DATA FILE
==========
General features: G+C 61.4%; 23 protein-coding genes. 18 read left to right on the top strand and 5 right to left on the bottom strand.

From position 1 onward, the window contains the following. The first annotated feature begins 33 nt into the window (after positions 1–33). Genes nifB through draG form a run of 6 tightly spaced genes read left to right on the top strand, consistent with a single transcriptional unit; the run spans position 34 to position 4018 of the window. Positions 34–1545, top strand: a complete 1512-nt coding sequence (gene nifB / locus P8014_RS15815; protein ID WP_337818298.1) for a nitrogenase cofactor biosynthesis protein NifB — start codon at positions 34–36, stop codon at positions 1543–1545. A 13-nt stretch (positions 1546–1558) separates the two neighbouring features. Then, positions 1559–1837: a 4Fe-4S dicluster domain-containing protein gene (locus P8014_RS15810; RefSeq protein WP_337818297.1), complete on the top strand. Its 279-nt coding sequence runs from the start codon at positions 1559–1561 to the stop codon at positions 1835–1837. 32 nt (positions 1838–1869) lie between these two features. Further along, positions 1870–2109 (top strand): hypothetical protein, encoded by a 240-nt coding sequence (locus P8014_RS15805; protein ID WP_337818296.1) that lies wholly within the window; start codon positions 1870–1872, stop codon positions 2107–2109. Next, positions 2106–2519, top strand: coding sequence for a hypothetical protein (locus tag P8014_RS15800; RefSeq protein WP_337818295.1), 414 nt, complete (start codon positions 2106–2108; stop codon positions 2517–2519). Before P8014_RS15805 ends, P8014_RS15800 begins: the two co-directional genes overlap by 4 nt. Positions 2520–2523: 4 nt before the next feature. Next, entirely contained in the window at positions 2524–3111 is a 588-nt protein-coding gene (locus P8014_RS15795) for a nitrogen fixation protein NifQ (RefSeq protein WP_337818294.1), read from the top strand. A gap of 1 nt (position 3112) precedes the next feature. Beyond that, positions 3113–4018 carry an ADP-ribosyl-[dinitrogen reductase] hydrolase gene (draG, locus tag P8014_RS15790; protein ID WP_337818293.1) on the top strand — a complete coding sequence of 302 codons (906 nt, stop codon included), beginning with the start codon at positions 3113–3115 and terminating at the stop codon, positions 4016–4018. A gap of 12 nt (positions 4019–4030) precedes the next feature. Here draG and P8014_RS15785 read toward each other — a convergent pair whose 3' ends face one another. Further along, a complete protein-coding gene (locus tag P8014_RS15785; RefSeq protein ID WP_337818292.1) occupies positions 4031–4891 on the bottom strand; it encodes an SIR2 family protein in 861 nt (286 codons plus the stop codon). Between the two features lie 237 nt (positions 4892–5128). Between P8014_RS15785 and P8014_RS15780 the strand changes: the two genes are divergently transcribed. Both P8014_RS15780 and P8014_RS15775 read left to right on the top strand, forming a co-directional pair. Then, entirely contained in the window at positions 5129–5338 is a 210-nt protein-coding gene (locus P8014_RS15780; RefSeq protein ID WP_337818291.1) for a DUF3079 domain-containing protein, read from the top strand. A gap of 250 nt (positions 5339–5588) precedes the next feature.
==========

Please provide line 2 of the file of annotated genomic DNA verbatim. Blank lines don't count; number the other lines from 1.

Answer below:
From position 1 onward, the window contains the following. The first annotated feature begins 33 nt into the window (after positions 1–33). Genes nifB through draG form a run of 6 tightly spaced genes read left to right on the top strand, consistent with a single transcriptional unit; the run spans position 34 to position 4018 of the window. Positions 34–1545, top strand: a complete 1512-nt coding sequence (gene nifB / locus P8014_RS15815; protein ID WP_337818298.1) for a nitrogenase cofactor biosynthesis protein NifB — start codon at positions 34–36, stop codon at positions 1543–1545. A 13-nt stretch (positions 1546–1558) separates the two neighbouring features. Then, positions 1559–1837: a 4Fe-4S dicluster domain-containing protein gene (locus P8014_RS15810; RefSeq protein WP_337818297.1), complete on the top strand. Its 279-nt coding sequence runs from the start codon at positions 1559–1561 to the stop codon at positions 1835–1837. 32 nt (positions 1838–1869) lie between these two features. Further along, positions 1870–2109 (top strand): hypothetical protein, encoded by a 240-nt coding sequence (locus P8014_RS15805; protein ID WP_337818296.1) that lies wholly within the window; start codon positions 1870–1872, stop codon positions 2107–2109. Next, positions 2106–2519, top strand: coding sequence for a hypothetical protein (locus tag P8014_RS15800; RefSeq protein WP_337818295.1), 414 nt, complete (start codon positions 2106–2108; stop codon positions 2517–2519). Before P8014_RS15805 ends, P8014_RS15800 begins: the two co-directional genes overlap by 4 nt. Positions 2520–2523: 4 nt before the next feature. Next, entirely contained in the window at positions 2524–3111 is a 588-nt protein-coding gene (locus P8014_RS15795) for a nitrogen fixation protein NifQ (RefSeq protein WP_337818294.1), read from the top strand. A gap of 1 nt (position 3112) precedes the next feature. Beyond that, positions 3113–4018 carry an ADP-ribosyl-[dinitrogen reductase] hydrolase gene (draG, locus tag P8014_RS15790; protein ID WP_337818293.1) on the top strand — a complete coding sequence of 302 codons (906 nt, stop codon included), beginning with the start codon at positions 3113–3115 and terminating at the stop codon, positions 4016–4018. A gap of 12 nt (positions 4019–4030) precedes the next feature. Here draG and P8014_RS15785 read toward each other — a convergent pair whose 3' ends face one another. Further along, a complete protein-coding gene (locus tag P8014_RS15785; RefSeq protein ID WP_337818292.1) occupies positions 4031–4891 on the bottom strand; it encodes an SIR2 family protein in 861 nt (286 codons plus the stop codon). Between the two features lie 237 nt (positions 4892–5128). Between P8014_RS15785 and P8014_RS15780 the strand changes: the two genes are divergently transcribed. Both P8014_RS15780 and P8014_RS15775 read left to right on the top strand, forming a co-directional pair. Then, entirely contained in the window at positions 5129–5338 is a 210-nt protein-coding gene (locus P8014_RS15780; RefSeq protein ID WP_337818291.1) for a DUF3079 domain-containing protein, read from the top strand. A gap of 250 nt (positions 5339–5588) precedes the next feature.